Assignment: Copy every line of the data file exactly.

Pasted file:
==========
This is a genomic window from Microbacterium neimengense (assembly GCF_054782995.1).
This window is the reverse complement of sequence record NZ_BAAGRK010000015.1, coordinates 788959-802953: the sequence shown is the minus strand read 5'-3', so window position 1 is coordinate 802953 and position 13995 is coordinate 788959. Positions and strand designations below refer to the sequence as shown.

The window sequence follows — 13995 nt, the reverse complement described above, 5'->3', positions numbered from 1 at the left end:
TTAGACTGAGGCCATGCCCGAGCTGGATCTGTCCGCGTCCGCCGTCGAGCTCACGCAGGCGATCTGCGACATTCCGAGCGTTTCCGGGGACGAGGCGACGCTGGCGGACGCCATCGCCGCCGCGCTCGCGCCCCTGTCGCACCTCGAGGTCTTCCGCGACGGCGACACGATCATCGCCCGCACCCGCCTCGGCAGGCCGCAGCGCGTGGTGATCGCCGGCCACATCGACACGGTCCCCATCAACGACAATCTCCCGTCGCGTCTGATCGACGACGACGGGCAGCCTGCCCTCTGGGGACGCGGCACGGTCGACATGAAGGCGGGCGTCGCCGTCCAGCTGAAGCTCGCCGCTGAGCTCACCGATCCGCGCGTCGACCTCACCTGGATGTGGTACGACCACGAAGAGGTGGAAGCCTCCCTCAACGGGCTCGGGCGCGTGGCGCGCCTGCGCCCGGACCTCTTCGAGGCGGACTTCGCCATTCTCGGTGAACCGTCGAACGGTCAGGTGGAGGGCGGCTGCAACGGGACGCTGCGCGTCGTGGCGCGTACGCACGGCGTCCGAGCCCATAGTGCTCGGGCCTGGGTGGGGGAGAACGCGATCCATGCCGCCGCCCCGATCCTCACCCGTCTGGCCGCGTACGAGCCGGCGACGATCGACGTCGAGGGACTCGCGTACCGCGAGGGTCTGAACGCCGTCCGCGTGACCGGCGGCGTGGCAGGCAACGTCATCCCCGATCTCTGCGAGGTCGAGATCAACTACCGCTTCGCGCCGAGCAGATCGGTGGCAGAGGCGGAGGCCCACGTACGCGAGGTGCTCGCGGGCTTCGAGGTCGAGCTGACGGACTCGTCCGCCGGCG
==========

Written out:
This is a genomic window from Microbacterium neimengense (assembly GCF_054782995.1).
This window is the reverse complement of sequence record NZ_BAAGRK010000015.1, coordinates 788959-802953: the sequence shown is the minus strand read 5'-3', so window position 1 is coordinate 802953 and position 13995 is coordinate 788959. Positions and strand designations below refer to the sequence as shown.

The window sequence follows — 13995 nt, the reverse complement described above, 5'->3', positions numbered from 1 at the left end:
TTAGACTGAGGCCATGCCCGAGCTGGATCTGTCCGCGTCCGCCGTCGAGCTCACGCAGGCGATCTGCGACATTCCGAGCGTTTCCGGGGACGAGGCGACGCTGGCGGACGCCATCGCCGCCGCGCTCGCGCCCCTGTCGCACCTCGAGGTCTTCCGCGACGGCGACACGATCATCGCCCGCACCCGCCTCGGCAGGCCGCAGCGCGTGGTGATCGCCGGCCACATCGACACGGTCCCCATCAACGACAATCTCCCGTCGCGTCTGATCGACGACGACGGGCAGCCTGCCCTCTGGGGACGCGGCACGGTCGACATGAAGGCGGGCGTCGCCGTCCAGCTGAAGCTCGCCGCTGAGCTCACCGATCCGCGCGTCGACCTCACCTGGATGTGGTACGACCACGAAGAGGTGGAAGCCTCCCTCAACGGGCTCGGGCGCGTGGCGCGCCTGCGCCCGGACCTCTTCGAGGCGGACTTCGCCATTCTCGGTGAACCGTCGAACGGTCAGGTGGAGGGCGGCTGCAACGGGACGCTGCGCGTCGTGGCGCGTACGCACGGCGTCCGAGCCCATAGTGCTCGGGCCTGGGTGGGGGAGAACGCGATCCATGCCGCCGCCCCGATCCTCACCCGTCTGGCCGCGTACGAGCCGGCGACGATCGACGTCGAGGGACTCGCGTACCGCGAGGGTCTGAACGCCGTCCGCGTGACCGGCGGCGTGGCAGGCAACGTCATCCCCGATCTCTGCGAGGTCGAGATCAACTACCGCTTCGCGCCGAGCAGATCGGTGGCAGAGGCGGAGGCCCACGTACGCGAGGTGCTCGCGGGCTTCGAGGTCGAGCTGACGGACTCGTCCGCCGGCG